Brought to you by: The Trade Desk
Michelangelo's statue of David is a world-famous renaissance masterpiece, but U.S. weapons manufacturer ArmaLite decided to improve on the original, and placed a $3,000 rifle in the young man's arms as part of its "A Work of Art" campaign.
The ad has caused outrage in Italy, where the original David – created in the early 1500s -- is on display at the Accademia di Belle Arti in Florence. The country's culture minister, Dario Franceschini, tweeted, "The advertisement image of an armed David offends and violates the law. We will act against the American company to make sure it withdraws the campaign immediately."
David famously used a slingshot to defeat the giant Goliath, making the gun imagery, thought up by the Illinois-based ArmaLite, even more inappropriate.
Mark Johnson, CEO of ArmaLite's parent company, Strategic Armory Corps, admitted the ad was "in poor taste" in a statement on the company's website. The statement said "We deeply regret that ArmaLite offended anyone by this media campaign. We will make every effort to be sure that any remnants from the campaign are removed from the public."
The statement added, "ArmaLite deeply regrets offending anyone and certainly had no intention of doing so."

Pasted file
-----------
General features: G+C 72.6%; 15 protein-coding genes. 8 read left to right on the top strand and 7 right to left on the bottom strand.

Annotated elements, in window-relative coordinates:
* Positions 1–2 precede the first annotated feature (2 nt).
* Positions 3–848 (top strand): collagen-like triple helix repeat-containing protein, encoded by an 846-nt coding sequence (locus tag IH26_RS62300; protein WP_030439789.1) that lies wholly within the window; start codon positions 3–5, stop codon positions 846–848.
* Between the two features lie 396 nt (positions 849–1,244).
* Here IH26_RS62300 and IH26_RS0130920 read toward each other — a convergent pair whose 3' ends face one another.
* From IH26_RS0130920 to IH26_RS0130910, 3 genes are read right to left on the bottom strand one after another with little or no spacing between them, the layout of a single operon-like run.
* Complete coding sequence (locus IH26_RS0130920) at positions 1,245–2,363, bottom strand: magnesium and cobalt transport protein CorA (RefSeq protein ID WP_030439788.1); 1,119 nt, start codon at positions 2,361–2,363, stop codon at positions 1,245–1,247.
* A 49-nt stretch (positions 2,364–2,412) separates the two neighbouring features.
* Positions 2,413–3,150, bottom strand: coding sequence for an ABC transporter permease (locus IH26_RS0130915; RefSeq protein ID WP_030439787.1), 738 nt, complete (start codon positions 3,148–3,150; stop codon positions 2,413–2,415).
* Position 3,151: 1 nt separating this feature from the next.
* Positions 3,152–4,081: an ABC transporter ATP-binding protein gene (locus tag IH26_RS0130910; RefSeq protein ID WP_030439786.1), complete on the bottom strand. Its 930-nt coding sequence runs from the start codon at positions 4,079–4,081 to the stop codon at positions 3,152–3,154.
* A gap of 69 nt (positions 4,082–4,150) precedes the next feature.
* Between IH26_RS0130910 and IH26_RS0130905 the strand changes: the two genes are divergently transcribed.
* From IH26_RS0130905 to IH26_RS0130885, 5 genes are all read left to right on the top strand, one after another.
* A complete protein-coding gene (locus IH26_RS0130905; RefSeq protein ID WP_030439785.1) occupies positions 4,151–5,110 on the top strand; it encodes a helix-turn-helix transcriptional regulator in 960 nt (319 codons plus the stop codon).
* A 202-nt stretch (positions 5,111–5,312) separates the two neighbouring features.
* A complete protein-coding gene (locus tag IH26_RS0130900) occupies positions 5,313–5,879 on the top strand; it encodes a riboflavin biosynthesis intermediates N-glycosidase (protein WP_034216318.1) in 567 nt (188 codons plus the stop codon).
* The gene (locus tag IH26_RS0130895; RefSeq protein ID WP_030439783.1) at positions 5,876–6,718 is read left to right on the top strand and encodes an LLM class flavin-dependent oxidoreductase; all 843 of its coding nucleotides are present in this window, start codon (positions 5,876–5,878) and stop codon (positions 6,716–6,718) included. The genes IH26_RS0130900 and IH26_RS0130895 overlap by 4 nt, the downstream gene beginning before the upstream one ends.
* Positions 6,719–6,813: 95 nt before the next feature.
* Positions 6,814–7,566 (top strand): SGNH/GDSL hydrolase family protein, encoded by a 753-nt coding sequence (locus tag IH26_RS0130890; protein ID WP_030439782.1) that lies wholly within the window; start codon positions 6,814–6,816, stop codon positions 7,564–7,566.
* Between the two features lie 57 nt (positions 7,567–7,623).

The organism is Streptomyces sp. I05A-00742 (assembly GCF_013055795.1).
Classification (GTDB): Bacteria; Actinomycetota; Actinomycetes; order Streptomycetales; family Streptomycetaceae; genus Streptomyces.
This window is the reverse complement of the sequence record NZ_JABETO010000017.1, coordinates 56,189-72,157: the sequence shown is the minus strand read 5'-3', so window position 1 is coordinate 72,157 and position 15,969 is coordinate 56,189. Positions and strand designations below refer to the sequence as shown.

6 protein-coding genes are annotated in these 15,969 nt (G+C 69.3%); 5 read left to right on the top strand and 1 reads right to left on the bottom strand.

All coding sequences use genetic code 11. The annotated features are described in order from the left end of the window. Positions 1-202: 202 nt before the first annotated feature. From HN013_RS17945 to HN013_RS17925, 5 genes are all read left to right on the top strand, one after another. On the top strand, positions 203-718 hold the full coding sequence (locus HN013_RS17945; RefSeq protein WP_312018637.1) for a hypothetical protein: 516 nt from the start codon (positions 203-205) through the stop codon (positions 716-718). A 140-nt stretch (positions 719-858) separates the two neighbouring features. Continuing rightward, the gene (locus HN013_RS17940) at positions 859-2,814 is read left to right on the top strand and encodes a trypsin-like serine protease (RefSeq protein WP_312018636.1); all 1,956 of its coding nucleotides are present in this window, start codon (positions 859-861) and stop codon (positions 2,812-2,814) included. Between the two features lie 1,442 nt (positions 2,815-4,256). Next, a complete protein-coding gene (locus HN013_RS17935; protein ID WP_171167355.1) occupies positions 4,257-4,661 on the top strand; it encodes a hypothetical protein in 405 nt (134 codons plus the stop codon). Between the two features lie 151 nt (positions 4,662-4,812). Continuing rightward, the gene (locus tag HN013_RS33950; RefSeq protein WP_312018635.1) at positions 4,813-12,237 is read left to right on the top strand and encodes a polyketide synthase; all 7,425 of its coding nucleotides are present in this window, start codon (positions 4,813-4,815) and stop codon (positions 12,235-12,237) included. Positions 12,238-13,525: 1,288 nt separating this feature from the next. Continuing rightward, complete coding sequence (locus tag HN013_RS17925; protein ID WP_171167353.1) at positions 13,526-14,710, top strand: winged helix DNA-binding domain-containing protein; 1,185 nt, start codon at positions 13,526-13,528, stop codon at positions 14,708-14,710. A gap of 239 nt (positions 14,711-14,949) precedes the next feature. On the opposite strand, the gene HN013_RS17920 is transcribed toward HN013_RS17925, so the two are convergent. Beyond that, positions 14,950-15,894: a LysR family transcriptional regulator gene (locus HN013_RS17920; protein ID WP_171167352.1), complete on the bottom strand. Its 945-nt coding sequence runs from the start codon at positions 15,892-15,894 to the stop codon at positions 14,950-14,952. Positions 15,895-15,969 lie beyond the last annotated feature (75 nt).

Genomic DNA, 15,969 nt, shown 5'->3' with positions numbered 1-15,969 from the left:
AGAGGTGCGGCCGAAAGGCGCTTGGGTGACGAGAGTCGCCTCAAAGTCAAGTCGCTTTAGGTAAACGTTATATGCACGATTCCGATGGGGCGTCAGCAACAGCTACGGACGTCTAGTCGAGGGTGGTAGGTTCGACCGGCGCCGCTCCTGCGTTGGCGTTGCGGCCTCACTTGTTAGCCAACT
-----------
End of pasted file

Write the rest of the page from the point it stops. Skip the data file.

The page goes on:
ArmaLite's "Work of Art" campaign first ran in May 2013, before the 60-year-old company was bought by Strategic Armory Corps in July, but has only recently been noticed by the Italian media, hence the outrage. The company did not respond to questions about where the ads ran, and which ad agency created them.
Angello Tartuferi, director of the gallery where the statue is on display, claimed that Italy owned the copyright to David, and told La Repubblica newspaper, "The law says that the aesthetic value of the work cannot be distorted. In this case, not only is the choice in bad taste but also completely illegal."
The company has reproduced the ad on its website, alongside user comments, many of which are supportive. Randy wrote, "I see nothing wrong, especially when we see all kinds of advertising using manipulated images, this is the least offensive."
A work of art as famous as Michelangelo's David might be viewed as public property by many, ripe for the invention of memes. Leonardo da Vinci's Mona Lisa, for example, has provided the basis for a number of advertising campaigns. Telecoms company Orange, based in France where the Mona Lisa is on display at the Louvre in Paris, ran a spot last November showing the painting winking and smiling at art lovers in the gallery.
Italian cancer charity ANT also ran an ad based on the Mona Lisa, showing her with no hair in a bid to draw attention to the effects of chemotherapy. Even ArmaLite itself referenced the work in another ad for the "Work of Art" series, which showed a gun on display in a gallery between the Mona Lisa and Grant Wood's famous 1930s painting, American Gothic.
The Italians, however, seem to take the matter very seriously. Sergio Givone, a philosopher and culture minister, told La Repubblica, "It's an act of violence towards the sculpture; like taking a hammer to it or worse. It would be right to claim compensation from the American company. Maybe even an astronomical figure: a billion dollars, to be used to restore Pompeii, or to fund all the necessary maintenance in Italian museums."